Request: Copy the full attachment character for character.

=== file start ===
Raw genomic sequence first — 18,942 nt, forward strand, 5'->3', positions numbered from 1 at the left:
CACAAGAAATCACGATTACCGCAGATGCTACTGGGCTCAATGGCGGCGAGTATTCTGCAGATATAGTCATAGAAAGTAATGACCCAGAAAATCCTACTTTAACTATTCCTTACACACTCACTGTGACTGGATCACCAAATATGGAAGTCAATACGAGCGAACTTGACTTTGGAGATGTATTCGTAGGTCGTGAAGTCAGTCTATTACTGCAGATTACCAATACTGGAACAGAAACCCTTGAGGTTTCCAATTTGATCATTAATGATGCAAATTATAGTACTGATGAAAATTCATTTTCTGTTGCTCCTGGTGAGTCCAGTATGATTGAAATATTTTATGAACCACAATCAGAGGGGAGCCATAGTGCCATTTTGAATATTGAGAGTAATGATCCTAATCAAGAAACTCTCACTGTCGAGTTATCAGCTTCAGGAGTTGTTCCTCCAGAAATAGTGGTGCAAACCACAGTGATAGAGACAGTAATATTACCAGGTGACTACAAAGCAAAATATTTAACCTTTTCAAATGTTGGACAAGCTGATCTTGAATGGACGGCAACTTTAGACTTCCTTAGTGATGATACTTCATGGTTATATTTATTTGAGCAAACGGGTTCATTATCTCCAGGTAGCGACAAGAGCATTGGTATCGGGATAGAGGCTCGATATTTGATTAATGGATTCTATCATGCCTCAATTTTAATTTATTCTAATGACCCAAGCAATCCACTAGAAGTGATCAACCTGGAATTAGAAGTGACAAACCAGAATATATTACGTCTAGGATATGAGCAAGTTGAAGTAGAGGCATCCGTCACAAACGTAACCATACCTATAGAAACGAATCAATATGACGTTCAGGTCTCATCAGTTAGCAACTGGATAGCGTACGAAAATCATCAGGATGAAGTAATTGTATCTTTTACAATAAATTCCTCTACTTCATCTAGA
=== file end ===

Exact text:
Raw genomic sequence first — 18,942 nt, forward strand, 5'->3', positions numbered from 1 at the left:
CACAAGAAATCACGATTACCGCAGATGCTACTGGGCTCAATGGCGGCGAGTATTCTGCAGATATAGTCATAGAAAGTAATGACCCAGAAAATCCTACTTTAACTATTCCTTACACACTCACTGTGACTGGATCACCAAATATGGAAGTCAATACGAGCGAACTTGACTTTGGAGATGTATTCGTAGGTCGTGAAGTCAGTCTATTACTGCAGATTACCAATACTGGAACAGAAACCCTTGAGGTTTCCAATTTGATCATTAATGATGCAAATTATAGTACTGATGAAAATTCATTTTCTGTTGCTCCTGGTGAGTCCAGTATGATTGAAATATTTTATGAACCACAATCAGAGGGGAGCCATAGTGCCATTTTGAATATTGAGAGTAATGATCCTAATCAAGAAACTCTCACTGTCGAGTTATCAGCTTCAGGAGTTGTTCCTCCAGAAATAGTGGTGCAAACCACAGTGATAGAGACAGTAATATTACCAGGTGACTACAAAGCAAAATATTTAACCTTTTCAAATGTTGGACAAGCTGATCTTGAATGGACGGCAACTTTAGACTTCCTTAGTGATGATACTTCATGGTTATATTTATTTGAGCAAACGGGTTCATTATCTCCAGGTAGCGACAAGAGCATTGGTATCGGGATAGAGGCTCGATATTTGATTAATGGATTCTATCATGCCTCAATTTTAATTTATTCTAATGACCCAAGCAATCCACTAGAAGTGATCAACCTGGAATTAGAAGTGACAAACCAGAATATATTACGTCTAGGATATGAGCAAGTTGAAGTAGAGGCATCCGTCACAAACGTAACCATACCTATAGAAACGAATCAATATGACGTTCAGGTCTCATCAGTTAGCAACTGGATAGCGTACGAAAATCATCAGGATGAAGTAATTGTATCTTTTACAATAAATTCCTCTACTTCATCTAGA